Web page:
Inbound marketing can be a more scalable approach, as it can attract a wider audience and is generally more cost-effective than ABM. However, it may not be as personalized as ABM and can lead to longer sales cycles as potential customers move into the sales pipeline.
ABM strategies can lead to higher conversion rates, better alignment between marketing and sales, personalized experiences for customers, and improved ROI. However, it requires more resources and coordination than inbound marketing, and may not be suitable for businesses with a large customer base or that are targeting a wider audience.
ABM vs. lead generation marketing
Account-based marketing and lead generation are two popular approaches to marketing with different strategies for outreach. Here are the key differences:
- Lead generation: The process of lead generation involves identifying and nurturing potential customers by collecting their contact information and engaging them through various marketing channels, such as email marketing, social media, and content marketing. The idea behind lead generation is to generate as many leads as possible and then qualify them for your business.
- Account-based marketing: This process of ABM involves identifying and engaging with specific accounts or companies for your product or service. ABM requires businesses to prioritize high-value accounts and create highly personalized messaging, content, and experiences for the customer.
Using lead generation can often be a more scalable approach, as it can generate a large volume of leads that can be qualified and nurtured over time. However, it may not be as targeted or personalized as ABM and can lead to a longer sales cycle as potential customers move through the sales funnel.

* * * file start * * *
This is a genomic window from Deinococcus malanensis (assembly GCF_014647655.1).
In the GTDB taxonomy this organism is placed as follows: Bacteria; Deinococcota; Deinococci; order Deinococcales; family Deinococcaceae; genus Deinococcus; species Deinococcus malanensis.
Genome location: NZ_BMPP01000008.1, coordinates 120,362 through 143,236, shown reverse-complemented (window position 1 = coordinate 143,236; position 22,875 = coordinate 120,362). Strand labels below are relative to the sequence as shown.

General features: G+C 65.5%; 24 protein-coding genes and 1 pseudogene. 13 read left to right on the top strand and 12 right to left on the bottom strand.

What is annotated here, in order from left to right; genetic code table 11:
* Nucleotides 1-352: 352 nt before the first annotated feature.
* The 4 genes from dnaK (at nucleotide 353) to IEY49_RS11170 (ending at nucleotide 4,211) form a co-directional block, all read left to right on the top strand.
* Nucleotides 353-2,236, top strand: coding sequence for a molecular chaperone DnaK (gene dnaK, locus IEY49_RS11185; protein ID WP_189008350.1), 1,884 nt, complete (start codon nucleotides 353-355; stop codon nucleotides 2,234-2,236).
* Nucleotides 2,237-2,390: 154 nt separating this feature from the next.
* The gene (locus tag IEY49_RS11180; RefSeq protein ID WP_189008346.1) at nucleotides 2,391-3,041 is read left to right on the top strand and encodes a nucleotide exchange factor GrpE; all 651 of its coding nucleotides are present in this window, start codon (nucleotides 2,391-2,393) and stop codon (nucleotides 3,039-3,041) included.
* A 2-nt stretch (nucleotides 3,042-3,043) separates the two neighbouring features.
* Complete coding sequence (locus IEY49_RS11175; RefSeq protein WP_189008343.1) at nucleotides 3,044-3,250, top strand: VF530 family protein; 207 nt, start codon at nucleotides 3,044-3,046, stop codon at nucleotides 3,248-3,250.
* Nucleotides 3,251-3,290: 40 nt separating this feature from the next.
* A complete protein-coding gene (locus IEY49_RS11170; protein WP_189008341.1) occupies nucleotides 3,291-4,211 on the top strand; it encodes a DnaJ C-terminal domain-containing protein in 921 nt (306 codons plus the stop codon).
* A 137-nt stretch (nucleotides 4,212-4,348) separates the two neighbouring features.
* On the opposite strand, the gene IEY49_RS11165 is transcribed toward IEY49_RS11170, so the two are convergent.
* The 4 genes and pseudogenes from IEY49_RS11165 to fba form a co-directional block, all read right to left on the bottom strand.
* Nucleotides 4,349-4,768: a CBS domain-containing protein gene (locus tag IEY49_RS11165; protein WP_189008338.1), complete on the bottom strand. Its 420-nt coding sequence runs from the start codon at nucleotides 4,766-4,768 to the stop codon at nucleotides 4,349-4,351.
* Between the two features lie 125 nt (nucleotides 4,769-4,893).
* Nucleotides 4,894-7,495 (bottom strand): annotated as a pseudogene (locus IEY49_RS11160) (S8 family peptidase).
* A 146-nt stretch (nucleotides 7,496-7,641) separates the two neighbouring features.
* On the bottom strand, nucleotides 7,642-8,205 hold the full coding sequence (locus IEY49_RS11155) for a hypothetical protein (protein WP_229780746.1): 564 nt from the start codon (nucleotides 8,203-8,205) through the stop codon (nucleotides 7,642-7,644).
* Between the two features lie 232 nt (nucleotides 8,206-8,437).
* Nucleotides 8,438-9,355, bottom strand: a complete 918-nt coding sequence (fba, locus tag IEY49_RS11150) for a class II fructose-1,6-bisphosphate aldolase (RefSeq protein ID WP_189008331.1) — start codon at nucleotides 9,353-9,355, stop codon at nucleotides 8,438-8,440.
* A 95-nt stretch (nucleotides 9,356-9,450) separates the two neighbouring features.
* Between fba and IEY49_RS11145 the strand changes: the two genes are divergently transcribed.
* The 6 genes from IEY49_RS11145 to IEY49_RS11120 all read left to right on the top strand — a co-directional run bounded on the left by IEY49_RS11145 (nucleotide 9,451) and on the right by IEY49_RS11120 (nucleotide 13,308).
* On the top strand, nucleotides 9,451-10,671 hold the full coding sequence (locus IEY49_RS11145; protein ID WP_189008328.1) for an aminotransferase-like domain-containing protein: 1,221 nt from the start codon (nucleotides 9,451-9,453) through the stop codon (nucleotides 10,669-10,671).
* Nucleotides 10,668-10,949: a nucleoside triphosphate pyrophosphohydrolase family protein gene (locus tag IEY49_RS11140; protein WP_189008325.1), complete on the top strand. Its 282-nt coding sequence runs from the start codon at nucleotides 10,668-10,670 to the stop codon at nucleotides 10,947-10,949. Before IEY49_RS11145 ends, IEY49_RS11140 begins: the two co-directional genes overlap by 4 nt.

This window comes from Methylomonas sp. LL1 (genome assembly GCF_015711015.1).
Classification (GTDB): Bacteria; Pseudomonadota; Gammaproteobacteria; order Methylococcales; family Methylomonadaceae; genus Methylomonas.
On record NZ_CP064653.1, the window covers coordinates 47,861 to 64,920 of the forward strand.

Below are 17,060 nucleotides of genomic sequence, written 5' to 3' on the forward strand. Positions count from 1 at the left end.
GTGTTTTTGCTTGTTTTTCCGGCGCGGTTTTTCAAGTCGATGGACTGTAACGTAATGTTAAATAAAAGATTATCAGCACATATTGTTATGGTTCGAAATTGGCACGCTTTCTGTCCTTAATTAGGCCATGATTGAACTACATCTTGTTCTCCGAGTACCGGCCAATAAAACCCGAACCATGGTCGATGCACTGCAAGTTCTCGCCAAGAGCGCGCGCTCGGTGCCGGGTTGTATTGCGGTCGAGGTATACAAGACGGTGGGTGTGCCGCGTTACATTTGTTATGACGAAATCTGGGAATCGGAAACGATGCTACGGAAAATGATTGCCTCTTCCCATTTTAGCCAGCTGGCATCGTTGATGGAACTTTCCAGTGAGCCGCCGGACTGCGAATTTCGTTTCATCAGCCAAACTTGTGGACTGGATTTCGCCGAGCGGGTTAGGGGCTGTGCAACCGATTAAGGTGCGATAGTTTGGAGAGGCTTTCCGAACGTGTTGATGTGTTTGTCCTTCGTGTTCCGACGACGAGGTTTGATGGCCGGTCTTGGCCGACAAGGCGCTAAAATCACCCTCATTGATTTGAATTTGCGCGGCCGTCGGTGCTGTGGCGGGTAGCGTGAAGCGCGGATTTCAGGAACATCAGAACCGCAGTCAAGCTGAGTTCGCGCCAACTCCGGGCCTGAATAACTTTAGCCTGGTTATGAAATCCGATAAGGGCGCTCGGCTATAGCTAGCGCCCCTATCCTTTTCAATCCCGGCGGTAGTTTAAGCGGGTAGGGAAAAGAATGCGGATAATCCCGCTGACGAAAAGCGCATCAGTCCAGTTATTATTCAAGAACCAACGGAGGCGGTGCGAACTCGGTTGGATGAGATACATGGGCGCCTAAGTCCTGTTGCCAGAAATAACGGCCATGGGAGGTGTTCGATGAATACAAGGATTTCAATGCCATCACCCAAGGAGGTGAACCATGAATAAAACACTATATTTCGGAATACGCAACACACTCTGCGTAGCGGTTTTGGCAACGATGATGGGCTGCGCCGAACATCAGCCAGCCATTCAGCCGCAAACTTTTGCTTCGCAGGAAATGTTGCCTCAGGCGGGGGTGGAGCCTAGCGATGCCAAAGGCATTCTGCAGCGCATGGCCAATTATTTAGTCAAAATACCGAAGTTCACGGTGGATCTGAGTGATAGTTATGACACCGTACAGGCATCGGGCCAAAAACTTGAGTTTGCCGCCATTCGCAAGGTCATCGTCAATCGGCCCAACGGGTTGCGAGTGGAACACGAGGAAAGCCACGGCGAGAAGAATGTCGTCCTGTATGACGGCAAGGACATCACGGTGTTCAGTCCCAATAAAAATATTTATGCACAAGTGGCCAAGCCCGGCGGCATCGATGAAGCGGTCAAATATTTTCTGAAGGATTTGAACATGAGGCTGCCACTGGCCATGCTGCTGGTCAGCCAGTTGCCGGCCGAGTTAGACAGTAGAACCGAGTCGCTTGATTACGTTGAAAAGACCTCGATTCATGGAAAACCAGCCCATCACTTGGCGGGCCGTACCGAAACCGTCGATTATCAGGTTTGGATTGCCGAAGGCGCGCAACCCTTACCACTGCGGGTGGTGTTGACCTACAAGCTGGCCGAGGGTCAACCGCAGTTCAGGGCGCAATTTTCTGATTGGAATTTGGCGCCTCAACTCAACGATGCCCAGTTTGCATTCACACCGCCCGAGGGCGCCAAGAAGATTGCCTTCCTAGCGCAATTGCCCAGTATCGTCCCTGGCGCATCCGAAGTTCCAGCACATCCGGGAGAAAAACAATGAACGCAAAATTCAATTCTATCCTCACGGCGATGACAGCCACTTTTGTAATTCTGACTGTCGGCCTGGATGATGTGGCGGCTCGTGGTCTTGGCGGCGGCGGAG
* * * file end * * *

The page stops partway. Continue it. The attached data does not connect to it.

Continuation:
On the flip side, ABM can lead to higher conversion rates, alignment between marketing and sales, better experiences for customers, and improved ROI. Yet it requires more resources and coordination than lead generation, and may not be suitable for businesses with a large customer base or that are targeting a bigger audience.
How Does Account-Based Marketing Work?
To execute an ABM strategy, businesses need to first define their ideal customer profile (ICP), which outlines the specific characteristics and traits of their most valuable customers. This helps them to identify target accounts that match their ICP and prioritize high-value accounts for engagement.
Once target accounts have been identified, businesses can begin to gather insights into those accounts to understand their specific challenges for that brand. This allows them to create messaging that resonates with each account and builds relationships over time.
B2B account-based marketing also requires a coordinated effort between marketing and sales teams, utilizing multiple channels to reach those accounts and measuring the effectiveness of their ABM efforts.
Account-Based Marketing Benefits